Sunday, 3 May 2015

UK election: it was mediamacro wot won it

After the UK general election in 1992, which the Conservatives won to the surprise of many, the Murdoch owned tabloid newspaper the Sun splashed the headline “It's The Sun Wot Won It’. The headline is infamous enough to have its own Wikipedia entry. A few days ago I wrote what I hope was a calm, considered and rather academic post on the concept of mediamacro, following my posts on specific mediamacro myths, and I talked in abstract about the dangers it posed. Here I want to be more concrete.

Since the 2010 elections, YouGov has asked the following question: “Here is a list of problems facing the country. Could you say for each of them which political party you think would handle the problem best?” This is a simple table comparing the Labour lead in this poll just after the 2010 elections and today.

Lab lead 6/7 June 2010
26/27 April 2015
Law and Order
Economy in General
Source YouGov

Ignoring the normal academic caveats, the message is clear: the only topic on which the Conservatives are doing better today than shortly after they won the last election is their handling of the economy in general.

Yet when you look at any standard criteria of economic performance, the economy has done terribly during the coalition’s term of office. There is no doubt about this: numbers from GDP per head to real wages all tell a similar story. Average living standards have not increased, which means that they have fallen for many, a result which is almost unprecedented over a five year period. How much of this is the result of government policy is debatable, but that is not a debate that you see in the media. What you see in the media is an obsession with the government’s budget deficit, and on that criterion the coalition has left the economy in a better state than when it came in. So the only way to explain these poll results is that people have internalised the media’s obsession with the deficit.

Now normally you would ask how on earth something like the budget deficit could trump standards of living when judging economic performance. This is where the mediamacro myth of Labour profligacy is so important. One of the lasting images of this election was the man in the recent Leaders Question Time who accused Miliband of lying when he said that the global financial crisis rather than Labour profligacy had caused the deficit. (Second clip here.) He just knew that the last government had bankrupted the economy, and it appears many in the audience did too. And who could blame them: coalition politicians go unchallenged when they say it, and lots of newspapers repeat the line endlessly as fact.

It is a myth, pure and simple, but an important myth, because it places the blame for stagnant or falling living standards during the coalition government on their opponents. They created the mess the coalition had to clear up, and that was bound to be painful for a time. I’ve watched people who comment on this blog try to twist and turn figures in a desperate attempt to keep the myth alive. I’ve experienced being rubbished in the partisan media for trying to expose this myth. But in mediamacro this Question Time confrontation is described as an awkward moment for Miliband, rather than just the ranting of a bloke who had never looked at the numbers. I cannot recall any major coalition politician being seriously challenged for promulgating this myth.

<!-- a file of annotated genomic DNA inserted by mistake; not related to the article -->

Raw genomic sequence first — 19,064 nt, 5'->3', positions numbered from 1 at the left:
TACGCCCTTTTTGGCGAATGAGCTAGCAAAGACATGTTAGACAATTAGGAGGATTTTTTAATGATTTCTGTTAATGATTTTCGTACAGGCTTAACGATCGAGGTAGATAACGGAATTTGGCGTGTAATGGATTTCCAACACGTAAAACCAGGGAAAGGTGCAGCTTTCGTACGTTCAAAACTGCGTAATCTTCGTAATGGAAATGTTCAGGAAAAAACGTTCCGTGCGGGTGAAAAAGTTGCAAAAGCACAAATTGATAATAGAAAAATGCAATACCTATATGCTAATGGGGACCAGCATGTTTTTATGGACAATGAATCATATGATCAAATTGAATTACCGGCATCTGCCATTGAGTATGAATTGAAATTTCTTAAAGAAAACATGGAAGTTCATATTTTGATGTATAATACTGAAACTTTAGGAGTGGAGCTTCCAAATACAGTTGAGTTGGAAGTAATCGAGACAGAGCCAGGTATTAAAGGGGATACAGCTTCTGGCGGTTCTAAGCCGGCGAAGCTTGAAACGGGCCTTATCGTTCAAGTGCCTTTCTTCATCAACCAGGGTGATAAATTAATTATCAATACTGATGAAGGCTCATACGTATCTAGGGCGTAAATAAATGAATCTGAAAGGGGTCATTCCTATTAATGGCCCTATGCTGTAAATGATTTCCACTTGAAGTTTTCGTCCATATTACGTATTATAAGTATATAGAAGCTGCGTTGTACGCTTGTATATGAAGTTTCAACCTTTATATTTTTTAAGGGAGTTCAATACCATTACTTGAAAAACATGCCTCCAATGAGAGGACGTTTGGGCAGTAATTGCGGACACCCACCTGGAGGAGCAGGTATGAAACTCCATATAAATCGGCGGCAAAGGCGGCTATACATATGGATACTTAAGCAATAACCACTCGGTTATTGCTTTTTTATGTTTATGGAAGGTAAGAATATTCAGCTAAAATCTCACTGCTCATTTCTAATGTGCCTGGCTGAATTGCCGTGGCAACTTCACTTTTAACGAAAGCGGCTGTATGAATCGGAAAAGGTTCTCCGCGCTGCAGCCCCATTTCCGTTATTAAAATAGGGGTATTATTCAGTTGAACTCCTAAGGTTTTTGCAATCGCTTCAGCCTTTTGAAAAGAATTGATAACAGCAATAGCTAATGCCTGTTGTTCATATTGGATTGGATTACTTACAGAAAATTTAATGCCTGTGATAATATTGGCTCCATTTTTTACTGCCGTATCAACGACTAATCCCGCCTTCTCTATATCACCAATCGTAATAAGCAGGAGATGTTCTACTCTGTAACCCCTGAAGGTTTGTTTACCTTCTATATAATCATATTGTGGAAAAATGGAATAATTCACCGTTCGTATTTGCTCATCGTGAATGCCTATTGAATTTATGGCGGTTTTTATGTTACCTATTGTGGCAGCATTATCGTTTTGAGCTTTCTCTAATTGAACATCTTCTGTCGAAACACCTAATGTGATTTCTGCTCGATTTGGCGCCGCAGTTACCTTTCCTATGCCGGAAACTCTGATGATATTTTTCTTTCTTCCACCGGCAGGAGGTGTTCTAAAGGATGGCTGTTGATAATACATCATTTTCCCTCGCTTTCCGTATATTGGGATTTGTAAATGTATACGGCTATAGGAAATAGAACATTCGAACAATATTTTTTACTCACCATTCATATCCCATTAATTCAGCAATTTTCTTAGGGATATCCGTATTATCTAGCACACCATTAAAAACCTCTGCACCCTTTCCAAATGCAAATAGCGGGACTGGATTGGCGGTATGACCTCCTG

It is strange watching all this happen. I know that having written one of only 2 or 3 academic papers on Labour’s fiscal record does not guarantee what I say is correct, but it certainly gives me confidence that I am not talking rubbish. I write what I can, talk to any journalists who ask, trying to get the facts across. Facts like the deficit before the global financial crisis was only within a typical forecast error of its sustainable level. Facts like the debt to GDP ratio before the Great Recession was below the level Labour inherited.

Yet I know that this message will never be received, however indirectly, by the angry man in that debate, or by most of that audience. Perhaps some do not want to know the facts, but if they did, they are very unlikely to hear them. Instead they will get propaganda from most newspapers, and ‘views on the shape of the earth differ’ type comments from the TV, whose journalists are desperate not to appear to take sides. For that reason, if the coalition government remains in power after this election (or if the Conservatives win outright), then the title of this post will have rather more justification than the Sun’s original headline. [1]

[1] Although perhaps I should not be too rude about the Sun’s claim. Recent research suggests that readers of the Sun are considerably more trusting of the media than those who prefer other papers.

Saturday, 2 May 2015

Myths: a reply to Tony Yates